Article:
Jackson Pollock, painting in 1950.
"It is only when I lose contact with the painting that the result is a mess."
- Jackson Pollock
Pollock worked with deep concentration. But you can "paint like Pollock" and just have fun. Try it.

go to Paint like Pollock. It's marvelous fun.


Imaginative images and playful camera work:


Open Zag VIII, Louise Nevelson, 1974.

"When you are doing a piece you are with it. You don't want to wait until next week, when experience will have given you something else."
- Louise Nevelson


"Beauty is truth, truth beauty... that is all ye know on earth, and all ye need to know." - from 'Ode on a Grecian Urn.'
- John Keats

Try National Geographic's new interactive website:

go to National Geographic


Make an image of mystery.

go get your wet paint


go to Museo Jumex images


"The Dinner Party" had a sensational debut in the press and seemed to cap off the many advances in the women’s movement of the 1970's.

It became a milestone of 20th-century art and an iconic celebration of women.

Hard to believe that after it made its world tour in 1978 it spent 25 years in storage. Happily it is now a permanent installation at the new Elizabeth Sackler Center For Feminist Art at the Brooklyn Museum,  and it remains a mesmerizing attraction.

The table is huge-- a massive ceremonial banquet with place settings for 39 women, 13 on each side of the triangle which is equilateral to represent equality. (The triangle has long been a symbol of the female).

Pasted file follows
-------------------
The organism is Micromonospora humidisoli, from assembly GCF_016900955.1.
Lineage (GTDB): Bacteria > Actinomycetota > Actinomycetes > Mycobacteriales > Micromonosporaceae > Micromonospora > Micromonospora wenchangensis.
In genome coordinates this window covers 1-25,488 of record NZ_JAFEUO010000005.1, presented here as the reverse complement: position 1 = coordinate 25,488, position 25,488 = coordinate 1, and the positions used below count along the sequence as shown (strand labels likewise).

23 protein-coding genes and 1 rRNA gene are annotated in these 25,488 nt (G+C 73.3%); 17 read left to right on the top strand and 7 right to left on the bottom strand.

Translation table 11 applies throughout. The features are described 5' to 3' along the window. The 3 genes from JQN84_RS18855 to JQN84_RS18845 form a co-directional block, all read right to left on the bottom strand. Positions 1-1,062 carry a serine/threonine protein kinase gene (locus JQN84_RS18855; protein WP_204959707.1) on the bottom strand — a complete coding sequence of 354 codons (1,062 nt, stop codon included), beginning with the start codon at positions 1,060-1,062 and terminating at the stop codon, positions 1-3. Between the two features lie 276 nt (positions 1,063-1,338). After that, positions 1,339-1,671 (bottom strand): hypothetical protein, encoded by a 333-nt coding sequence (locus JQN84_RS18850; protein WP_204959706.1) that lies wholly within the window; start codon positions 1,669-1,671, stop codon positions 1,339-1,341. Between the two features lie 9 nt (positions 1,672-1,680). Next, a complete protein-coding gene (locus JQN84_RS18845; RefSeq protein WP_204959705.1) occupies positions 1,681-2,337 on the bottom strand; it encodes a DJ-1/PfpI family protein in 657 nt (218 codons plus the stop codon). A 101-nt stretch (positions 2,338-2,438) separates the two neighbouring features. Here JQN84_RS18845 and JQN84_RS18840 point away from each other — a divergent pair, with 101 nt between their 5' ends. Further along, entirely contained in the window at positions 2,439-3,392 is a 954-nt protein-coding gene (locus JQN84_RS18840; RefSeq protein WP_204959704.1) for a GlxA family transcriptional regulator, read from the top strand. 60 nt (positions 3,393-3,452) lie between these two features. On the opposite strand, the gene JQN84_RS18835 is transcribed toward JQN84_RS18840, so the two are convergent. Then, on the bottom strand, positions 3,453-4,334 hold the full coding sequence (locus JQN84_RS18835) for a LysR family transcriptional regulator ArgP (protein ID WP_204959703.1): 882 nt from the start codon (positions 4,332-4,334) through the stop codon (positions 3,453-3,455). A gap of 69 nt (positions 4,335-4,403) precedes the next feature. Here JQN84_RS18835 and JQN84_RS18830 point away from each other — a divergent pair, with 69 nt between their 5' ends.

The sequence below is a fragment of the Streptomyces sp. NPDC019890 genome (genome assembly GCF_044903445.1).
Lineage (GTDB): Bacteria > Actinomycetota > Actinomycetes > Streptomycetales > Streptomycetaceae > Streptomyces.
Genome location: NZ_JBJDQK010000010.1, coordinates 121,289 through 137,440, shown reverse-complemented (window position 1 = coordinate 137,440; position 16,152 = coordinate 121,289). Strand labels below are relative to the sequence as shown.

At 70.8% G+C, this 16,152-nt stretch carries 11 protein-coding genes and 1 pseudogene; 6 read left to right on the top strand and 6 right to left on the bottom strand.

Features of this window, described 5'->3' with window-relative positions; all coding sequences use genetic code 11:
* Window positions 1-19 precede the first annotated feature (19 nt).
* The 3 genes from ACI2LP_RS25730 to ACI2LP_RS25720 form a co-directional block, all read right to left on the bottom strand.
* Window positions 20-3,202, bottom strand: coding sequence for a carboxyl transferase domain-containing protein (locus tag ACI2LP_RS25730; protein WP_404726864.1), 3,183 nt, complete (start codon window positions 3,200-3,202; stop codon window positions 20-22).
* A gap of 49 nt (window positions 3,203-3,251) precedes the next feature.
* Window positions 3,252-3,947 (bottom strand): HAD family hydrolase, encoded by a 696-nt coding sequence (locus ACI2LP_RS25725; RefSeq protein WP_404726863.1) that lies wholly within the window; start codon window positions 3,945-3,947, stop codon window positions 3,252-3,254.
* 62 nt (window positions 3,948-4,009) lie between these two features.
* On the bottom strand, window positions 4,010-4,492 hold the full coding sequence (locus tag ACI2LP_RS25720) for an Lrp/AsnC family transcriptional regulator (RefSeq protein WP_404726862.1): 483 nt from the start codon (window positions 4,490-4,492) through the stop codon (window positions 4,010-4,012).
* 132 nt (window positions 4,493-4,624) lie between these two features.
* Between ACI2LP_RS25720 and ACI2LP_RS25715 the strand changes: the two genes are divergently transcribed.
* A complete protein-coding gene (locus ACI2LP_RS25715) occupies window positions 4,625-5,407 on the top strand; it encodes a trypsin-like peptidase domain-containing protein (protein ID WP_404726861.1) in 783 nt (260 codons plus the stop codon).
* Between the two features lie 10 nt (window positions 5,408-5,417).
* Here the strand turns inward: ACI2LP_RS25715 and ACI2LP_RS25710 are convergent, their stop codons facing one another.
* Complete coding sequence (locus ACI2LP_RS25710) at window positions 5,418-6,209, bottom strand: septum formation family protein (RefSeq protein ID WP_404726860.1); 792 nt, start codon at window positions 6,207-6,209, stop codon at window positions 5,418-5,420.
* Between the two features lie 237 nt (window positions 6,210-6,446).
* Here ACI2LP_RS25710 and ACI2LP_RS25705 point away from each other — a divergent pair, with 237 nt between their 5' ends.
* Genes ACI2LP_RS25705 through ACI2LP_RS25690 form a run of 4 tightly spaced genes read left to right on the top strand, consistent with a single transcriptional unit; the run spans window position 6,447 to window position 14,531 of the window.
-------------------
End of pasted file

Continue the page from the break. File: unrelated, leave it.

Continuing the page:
On the floor there are names of another 999 women of great distinction inscribed in gold on the white tiles below the table, therefore honoring a total of 1,038.

Judy Chicago spent two years on the project and when it became so expansive (and expensive) she needed lots of help– which she got. During the next four years more than 400 people contributed to the creation– most of them volunteers. It cost 250 thousand dollars to complete.

About 125 artisans were called ‘members of the project,’ suggesting long-term efforts, and a small group was closely involved for the final three years, including ceramicists, needle-workers, and researchers. Chicago designed most aspects of the work and made the final decisions.

The settings consist of embroidered runners, gold chalices and utensils– spoons and forks– and china-painted plates with raised central motifs that are based on vulvar and butterfly forms and rendered in style appropriate to the individual women honored.

Plates are about 14 inches across in dimension. They start flat and begin to emerge in higher relief towards the very end of the chronology, meant to represent modern woman’s gradual independence and autonomy.

The best word to describe the results is ‘beautiful.’

Dinner plate for Sojourner Truth (1797-1883)

Judy Chicago created "The Dinner Party," which conjures up the wonder of getting significant women from throughout the ages to come together for a visit with amazing interactions and conversations at a dinner party. Such inventive imagery.

more plates at The Dinner Party"

go to Judy Chicago

go to the Brooklyn Museum of Art